“Open your books to page number 88,” he said lazily.

Everyone followed his orders immediately, while I, still lost in my thoughts, took my own time in doing so.

“Bhavesh…you read the poem today,” said Banarasi Sir all of a sudden. I was startled to hear my name being called out and saw that everyone’s eyes were now on me, including Sir’s who peered at me from behind his thick spectacles with his expressionless eyes.

Without saying a word, I picked up the book and stood up hurriedly. This is not what I wanted today, I thought morosely as I turned the pages of the book to number 88. All I yearned for was some peace and quiet, where I could sit silently in a corner and recollect my summer days with her. But now, as everyone in the class waited for me to begin, I felt miserable.

The moment I turned my attention to the page of the book, my heart froze. The title of the poem was: "Maa". Perhaps fate was playing a cruel game with me or perhaps it was just a strange coincidence, but presently I just stared at the title; momentarily numbed.

I suddenly realized that Sir was now looking at me; waiting for me to begin. I took a deep breath and decided to start.

However, with every word I read, my discomfort increased. The poem was about a child expressing his love for his mother. Every word, though, was like a dagger to my heart. The boy said how his mother feeds him every day with her hands, how she takes care of him whenever he gets sick, how she tutors him every day and how she kisses him on his forehead every night.

My breathing became heavy and it became increasingly difficult to complete the stanzas of the poem. It felt like I was reading out aloud the flashes of my past few days before the entire class.

My eyes then fell on the illustration accompanying the poem. I had missed it earlier but noticed it clearly now. The image was of a young boy lying on his mother’s lap, his eyes closed peacefully, while the mother affectionately ran her hands over his hair.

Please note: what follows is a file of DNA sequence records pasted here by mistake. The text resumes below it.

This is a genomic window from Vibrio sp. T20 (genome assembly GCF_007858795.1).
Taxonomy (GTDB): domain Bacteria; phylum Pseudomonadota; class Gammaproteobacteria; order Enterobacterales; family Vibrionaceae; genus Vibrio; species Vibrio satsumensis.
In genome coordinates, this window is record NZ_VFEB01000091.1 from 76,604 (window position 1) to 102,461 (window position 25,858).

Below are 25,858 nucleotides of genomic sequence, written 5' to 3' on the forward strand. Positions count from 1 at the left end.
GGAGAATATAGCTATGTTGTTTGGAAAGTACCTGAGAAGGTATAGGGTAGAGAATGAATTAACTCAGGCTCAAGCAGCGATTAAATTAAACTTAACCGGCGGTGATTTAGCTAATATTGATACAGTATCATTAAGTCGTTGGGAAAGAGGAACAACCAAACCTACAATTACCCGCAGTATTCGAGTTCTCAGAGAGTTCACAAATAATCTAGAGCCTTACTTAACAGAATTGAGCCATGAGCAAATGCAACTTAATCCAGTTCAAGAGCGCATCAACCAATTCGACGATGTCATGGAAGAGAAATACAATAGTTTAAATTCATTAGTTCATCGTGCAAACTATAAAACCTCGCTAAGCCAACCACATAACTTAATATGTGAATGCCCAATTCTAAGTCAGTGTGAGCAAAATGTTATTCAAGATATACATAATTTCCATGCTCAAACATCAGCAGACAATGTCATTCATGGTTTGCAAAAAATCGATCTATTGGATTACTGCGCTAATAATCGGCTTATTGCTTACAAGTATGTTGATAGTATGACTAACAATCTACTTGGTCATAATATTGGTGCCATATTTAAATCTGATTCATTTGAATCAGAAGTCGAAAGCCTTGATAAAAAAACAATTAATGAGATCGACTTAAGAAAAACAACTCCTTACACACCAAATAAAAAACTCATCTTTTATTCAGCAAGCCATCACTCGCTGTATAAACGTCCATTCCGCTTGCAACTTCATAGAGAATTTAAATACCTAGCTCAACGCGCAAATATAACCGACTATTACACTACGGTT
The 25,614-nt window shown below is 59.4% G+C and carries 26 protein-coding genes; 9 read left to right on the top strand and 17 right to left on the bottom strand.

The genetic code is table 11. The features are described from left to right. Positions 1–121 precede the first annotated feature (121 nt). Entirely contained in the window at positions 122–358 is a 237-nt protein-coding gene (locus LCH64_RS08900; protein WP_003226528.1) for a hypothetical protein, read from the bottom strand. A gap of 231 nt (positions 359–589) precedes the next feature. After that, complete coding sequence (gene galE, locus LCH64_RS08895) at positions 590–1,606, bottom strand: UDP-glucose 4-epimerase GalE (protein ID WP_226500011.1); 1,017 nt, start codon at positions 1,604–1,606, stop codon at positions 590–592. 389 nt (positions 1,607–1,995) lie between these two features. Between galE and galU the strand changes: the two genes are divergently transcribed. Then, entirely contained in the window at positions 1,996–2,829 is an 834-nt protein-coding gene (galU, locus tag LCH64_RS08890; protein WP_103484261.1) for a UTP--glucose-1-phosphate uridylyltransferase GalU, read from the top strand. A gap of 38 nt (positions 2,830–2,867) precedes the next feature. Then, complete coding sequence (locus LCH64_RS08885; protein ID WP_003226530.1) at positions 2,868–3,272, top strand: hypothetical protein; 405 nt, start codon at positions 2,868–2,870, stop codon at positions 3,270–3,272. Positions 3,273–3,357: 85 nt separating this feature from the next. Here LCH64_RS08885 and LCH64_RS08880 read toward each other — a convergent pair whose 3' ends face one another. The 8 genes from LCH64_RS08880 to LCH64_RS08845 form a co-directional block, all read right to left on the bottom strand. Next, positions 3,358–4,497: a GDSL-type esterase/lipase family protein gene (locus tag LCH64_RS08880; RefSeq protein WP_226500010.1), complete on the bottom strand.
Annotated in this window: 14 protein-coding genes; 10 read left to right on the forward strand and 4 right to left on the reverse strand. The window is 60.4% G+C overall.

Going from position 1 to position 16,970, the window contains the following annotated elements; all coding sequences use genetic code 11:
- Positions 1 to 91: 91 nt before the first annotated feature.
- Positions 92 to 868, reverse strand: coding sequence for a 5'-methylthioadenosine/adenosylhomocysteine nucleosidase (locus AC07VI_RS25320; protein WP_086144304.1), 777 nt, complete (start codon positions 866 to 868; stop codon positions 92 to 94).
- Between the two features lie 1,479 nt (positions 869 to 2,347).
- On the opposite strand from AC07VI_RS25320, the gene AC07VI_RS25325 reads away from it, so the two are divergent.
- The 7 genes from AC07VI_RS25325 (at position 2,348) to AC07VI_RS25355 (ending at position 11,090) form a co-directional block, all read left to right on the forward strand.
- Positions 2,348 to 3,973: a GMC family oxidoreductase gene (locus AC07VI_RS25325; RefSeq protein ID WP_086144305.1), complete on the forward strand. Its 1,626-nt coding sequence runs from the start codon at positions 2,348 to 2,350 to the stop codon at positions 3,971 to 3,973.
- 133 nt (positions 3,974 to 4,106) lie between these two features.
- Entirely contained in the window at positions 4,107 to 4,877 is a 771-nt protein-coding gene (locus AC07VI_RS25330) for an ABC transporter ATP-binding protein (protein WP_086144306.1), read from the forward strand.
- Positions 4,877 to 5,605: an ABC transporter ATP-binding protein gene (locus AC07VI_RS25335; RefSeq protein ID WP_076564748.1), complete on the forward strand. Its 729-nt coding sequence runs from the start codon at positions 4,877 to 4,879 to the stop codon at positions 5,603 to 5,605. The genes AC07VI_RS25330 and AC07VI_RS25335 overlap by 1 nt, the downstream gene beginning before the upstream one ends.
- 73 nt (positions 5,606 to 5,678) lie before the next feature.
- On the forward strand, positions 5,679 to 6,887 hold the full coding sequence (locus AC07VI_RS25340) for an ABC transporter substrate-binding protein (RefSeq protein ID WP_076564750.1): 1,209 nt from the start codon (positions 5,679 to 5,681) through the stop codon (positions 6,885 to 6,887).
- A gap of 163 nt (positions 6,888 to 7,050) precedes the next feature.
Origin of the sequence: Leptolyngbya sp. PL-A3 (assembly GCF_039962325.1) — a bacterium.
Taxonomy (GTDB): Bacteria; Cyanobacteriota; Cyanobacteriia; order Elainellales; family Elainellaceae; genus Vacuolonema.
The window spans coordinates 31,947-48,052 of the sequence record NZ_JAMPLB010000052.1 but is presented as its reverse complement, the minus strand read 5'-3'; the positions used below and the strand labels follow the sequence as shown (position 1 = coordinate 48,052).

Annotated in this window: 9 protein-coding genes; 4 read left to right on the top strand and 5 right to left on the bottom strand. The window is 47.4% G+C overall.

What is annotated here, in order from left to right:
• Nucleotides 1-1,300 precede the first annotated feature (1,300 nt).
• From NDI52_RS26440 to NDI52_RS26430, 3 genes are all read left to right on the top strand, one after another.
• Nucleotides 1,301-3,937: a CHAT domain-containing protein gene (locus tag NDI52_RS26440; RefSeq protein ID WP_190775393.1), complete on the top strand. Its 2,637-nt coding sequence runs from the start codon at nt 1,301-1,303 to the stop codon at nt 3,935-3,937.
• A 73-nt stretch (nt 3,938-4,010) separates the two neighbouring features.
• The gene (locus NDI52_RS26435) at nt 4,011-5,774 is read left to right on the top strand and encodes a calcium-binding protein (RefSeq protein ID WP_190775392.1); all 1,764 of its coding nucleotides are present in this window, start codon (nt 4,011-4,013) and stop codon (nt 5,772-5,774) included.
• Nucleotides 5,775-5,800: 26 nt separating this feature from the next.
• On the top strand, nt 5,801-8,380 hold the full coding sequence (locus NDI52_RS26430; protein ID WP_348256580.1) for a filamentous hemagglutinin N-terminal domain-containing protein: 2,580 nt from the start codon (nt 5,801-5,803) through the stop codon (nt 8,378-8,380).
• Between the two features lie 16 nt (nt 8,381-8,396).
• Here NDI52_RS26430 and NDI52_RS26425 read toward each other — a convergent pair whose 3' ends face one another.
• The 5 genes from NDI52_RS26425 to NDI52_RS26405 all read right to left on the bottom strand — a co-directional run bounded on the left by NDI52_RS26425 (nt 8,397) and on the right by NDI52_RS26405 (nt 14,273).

I began choking up. My lips trembled and my eyes welled up with tears as I struggled to read the remaining lines of the poem. I wanted to burst open the dam that was now crushing against my chest. But in the back of my mind I knew that I was standing in front of my entire class. I knew if I shed even a single drop of tear here, then I would not be able to live with myself.

I hence fought with my emotions. I concentrated hard on the words in front of me and put all my effort in stopping the teardrops, which desperately wanted to escape my eyes, from coming out.

“Bhukh lage to tere paas aata…
Dar lage to teri god me chip jaata…”

I managed to read these lines and then stopped. I could not continue anymore. Everyone in the class turned towards me. My face felt hot and I knew that I was on the verge of bursting out.

Banarasi Lal Sir looked away from the book on his desk and peered at me again. I had lowered my eyes and did not want him to gauge the wave of emotions going on inside me.

“Do you want to go to the bathroom?” he asked me politely.

I was taken aback at this question and looked at him. I saw that his expressions had softened a little. Perhaps, he understood. Perhaps, he realized…

“Yes…” I said.

He nodded and then turned to another boy, “Aditya, you continue the poem.”

Without wasting a second, I quietly put my book on the table and walked out of the classroom briskly. I was relieved and grateful to Banarasi Sir for releasing me from this ordeal.